Nigerian Musicians and Balancing Artistic Authenticity with International Popularity
This surge in popularity of Afrobeats has tempted some artists to divert from their original artistic source in pursuit of Western validation.
●29th September 2023
The balancing act between authenticity and international popularity has become increasingly complex in the age of globalization and digital music consumption. The rise of Afrobeats, a genre characterized by its groovy rhythms and African cultural influences, has played a pivotal role in thrusting Nigerian musicians onto the global stage. With artists like Burna Boy, Wizkid, and Davido making waves internationally, Nigerian music has never been more influential on the global music scene. This surge in popularity has tempted some artists to divert from their original artistic source in pursuit of Western validation.
Renowned Afrobeats artist, Burna Boy, is a lot of things; showstopper, energetic, egoist, but most of all, consistent. The sensational singer recently released his seventh studio album, defiantly titled I Told Them, and as expected, he did not fail to deliver. With tracks like “Big 7,” “City Boys,” and the acclaimed “Giza“ immediately becoming anthems on the street, it was obvious that this album served to solidify Odogwu’s position as a chart-topping artist, following the success of two Grammy-nominated albums — African Giant, Love, Damini and the Grammy-winning Twice as Tall.
Like the ones prior, it didn’t take time for the 2023 album to dominate Nigerian and international music standings, as it became the first African album to debut as number one on the UK charts. However, while the headlines were expected to be unending accolades that would have loudly read; “Nigeria’s musical wonder, Burna Boy, reminds the world of why he is the African Giant”, US Magazine, Vulture, took a different route and boldly highlighted on the top of their page; “Burna Boy Sounds Creatively Exhausted.”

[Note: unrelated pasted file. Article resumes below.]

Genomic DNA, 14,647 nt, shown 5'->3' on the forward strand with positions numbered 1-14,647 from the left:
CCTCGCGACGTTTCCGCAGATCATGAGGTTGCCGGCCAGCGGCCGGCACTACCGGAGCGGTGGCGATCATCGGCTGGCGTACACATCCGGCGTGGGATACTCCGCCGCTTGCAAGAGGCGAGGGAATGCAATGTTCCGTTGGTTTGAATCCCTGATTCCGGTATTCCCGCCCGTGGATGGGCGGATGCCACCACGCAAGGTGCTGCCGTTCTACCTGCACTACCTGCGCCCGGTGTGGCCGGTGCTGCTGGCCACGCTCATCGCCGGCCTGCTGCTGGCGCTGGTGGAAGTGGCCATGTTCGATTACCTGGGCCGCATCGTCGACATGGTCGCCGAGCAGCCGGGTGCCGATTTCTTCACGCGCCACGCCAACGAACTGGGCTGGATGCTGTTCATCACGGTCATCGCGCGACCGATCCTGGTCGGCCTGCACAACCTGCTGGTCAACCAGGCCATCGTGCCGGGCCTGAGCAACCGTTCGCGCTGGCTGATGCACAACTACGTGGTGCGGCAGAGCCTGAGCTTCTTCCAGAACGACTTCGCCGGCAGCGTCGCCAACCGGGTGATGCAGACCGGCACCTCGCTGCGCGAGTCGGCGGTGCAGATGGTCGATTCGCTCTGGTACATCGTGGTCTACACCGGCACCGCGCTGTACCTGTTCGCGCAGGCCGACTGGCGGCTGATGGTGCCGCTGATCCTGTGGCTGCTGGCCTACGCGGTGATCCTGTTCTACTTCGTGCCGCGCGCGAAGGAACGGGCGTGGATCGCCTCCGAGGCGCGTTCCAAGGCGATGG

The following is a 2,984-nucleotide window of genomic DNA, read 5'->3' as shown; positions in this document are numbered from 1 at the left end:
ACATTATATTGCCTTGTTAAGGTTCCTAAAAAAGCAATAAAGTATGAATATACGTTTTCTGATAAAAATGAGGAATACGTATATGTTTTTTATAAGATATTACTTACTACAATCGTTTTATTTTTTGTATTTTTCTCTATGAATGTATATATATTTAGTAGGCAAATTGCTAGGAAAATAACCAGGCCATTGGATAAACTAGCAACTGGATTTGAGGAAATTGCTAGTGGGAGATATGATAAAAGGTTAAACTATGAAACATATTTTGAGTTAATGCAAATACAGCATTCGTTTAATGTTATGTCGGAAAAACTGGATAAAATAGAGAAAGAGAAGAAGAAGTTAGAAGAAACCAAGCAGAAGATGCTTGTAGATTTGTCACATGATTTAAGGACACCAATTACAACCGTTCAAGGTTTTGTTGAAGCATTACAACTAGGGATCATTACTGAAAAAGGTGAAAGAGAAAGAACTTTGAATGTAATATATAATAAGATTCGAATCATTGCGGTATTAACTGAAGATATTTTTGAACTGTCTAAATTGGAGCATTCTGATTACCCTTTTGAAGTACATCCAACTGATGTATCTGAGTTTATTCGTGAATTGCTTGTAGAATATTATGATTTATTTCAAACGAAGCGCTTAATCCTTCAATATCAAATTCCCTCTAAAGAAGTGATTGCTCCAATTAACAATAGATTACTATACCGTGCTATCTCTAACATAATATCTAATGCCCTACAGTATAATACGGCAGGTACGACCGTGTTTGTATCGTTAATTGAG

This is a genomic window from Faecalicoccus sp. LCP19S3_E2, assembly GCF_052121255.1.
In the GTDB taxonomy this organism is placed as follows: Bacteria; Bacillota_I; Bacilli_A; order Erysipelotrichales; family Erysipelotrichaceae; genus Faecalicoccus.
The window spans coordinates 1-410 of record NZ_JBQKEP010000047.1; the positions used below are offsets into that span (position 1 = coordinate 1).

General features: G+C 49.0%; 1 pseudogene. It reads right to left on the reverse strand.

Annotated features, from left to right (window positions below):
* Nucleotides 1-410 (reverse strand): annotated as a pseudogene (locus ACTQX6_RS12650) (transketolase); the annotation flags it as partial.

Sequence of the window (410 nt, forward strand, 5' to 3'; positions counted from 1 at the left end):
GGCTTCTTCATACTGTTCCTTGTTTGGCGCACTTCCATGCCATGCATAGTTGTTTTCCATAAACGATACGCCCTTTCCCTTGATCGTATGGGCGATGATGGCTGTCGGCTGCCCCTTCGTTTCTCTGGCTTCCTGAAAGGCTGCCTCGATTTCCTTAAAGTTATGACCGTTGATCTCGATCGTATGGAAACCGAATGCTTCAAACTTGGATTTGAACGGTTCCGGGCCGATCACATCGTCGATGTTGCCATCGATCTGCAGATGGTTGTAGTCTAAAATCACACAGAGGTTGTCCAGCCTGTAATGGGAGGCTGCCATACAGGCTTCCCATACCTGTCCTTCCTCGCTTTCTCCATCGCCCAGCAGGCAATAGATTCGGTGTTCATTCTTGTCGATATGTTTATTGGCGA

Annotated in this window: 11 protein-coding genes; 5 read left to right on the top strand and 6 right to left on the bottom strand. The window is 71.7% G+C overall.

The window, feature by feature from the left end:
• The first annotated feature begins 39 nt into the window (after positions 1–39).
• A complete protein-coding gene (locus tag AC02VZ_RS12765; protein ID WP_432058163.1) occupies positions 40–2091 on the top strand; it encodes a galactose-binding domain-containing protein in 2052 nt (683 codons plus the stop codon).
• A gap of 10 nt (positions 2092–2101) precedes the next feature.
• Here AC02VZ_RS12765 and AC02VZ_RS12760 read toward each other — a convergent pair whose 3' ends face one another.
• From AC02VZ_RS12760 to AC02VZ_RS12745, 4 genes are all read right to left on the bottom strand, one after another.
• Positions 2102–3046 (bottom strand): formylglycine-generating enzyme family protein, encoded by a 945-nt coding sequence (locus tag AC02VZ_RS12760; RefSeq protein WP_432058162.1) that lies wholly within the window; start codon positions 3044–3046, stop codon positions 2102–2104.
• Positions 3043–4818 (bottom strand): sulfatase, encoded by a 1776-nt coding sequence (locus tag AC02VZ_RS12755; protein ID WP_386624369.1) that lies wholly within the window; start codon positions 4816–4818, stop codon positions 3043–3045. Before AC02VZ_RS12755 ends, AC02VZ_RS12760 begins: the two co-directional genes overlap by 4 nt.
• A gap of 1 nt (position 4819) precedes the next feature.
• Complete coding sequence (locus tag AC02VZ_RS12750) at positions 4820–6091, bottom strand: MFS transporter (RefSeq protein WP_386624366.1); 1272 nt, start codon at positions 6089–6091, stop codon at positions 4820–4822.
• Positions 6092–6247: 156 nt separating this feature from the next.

Now, if Burna Boy were to read the opening phrase of this piece; “Renowned Afrobeats artiste, Burna Boy…” he would certainly correct the writer, as he claims that Afrobeats is just a part of his music — a part of a genre he titled “Afro Fusion”. In an interview with The Fader back in 2015, Burna Boy said “…my genre of music is Afrofusion because I fuse different types of music into a ball. There’s RnB, there’s Hip-Hop, there’s Afrobeats – that’s all that makes Burna Boy.”
From the general picture being painted, Afrofusion is acoustic totality. It is a class of music that involves combining the elements of Afrobeats with any other genre there is. Dancehall, R&B, blues, EMD, reggae, pop, and the list goes on. The goal here is to express Africanism without limits, by being open to all rhythmical possibilities in the game. Burna Boy described Afrofusion as “a big melting pot of cultures and sounds.”
This musical license that Afrofusion offers is the reason he was able to deliver songs like “Ye”; a blend of Nigerian traditional music with elements of highlife and the groove of jazz; “On the Low,” a perfect combination of Afrobeats and the energy of dancehall music; and the million-streamed international banger, “Last Last,” which was a sample of American singer, Toni Braxton’s “He Wasn’t Man Enough.”
The track list of his new album, I Told Them, maintained the Afrofusion trend, with hybrid songs like the single, “If I am Lying,” “Cheat on Me,” which featured UK rapper, Santan Dave; and the controversial “Thanks,” with American rapper, J. Cole. So, what went wrong? If Burna Boy gave his fans the usual unpredictable blended melodies, and the chart standings were in concord with the album’s success, what is the source of all the backlash? And how has Burna Boy become “creatively exhausted?”
The foundation of all reprimands began to take shape after Burna Boy infamously washed Afrobeats in public. In an interview with Apple Music’s Zane Lowe, the 32-year-old singer described the genre as nothing more than a fanciful collection of tunes. In his words; “90% of them have almost no real-life experiences that they can understand, which is why you hear most of Nigerian music, or I’ll say African… I don’t even know what to say, Afrobeats, as people call it, it’s mostly about nothing, literally nothing. There’s no substance to it. Nobody’s talking about anything. It’s just a great time, it’s an amazing time. But at the end of the day, life is not an amazing time.”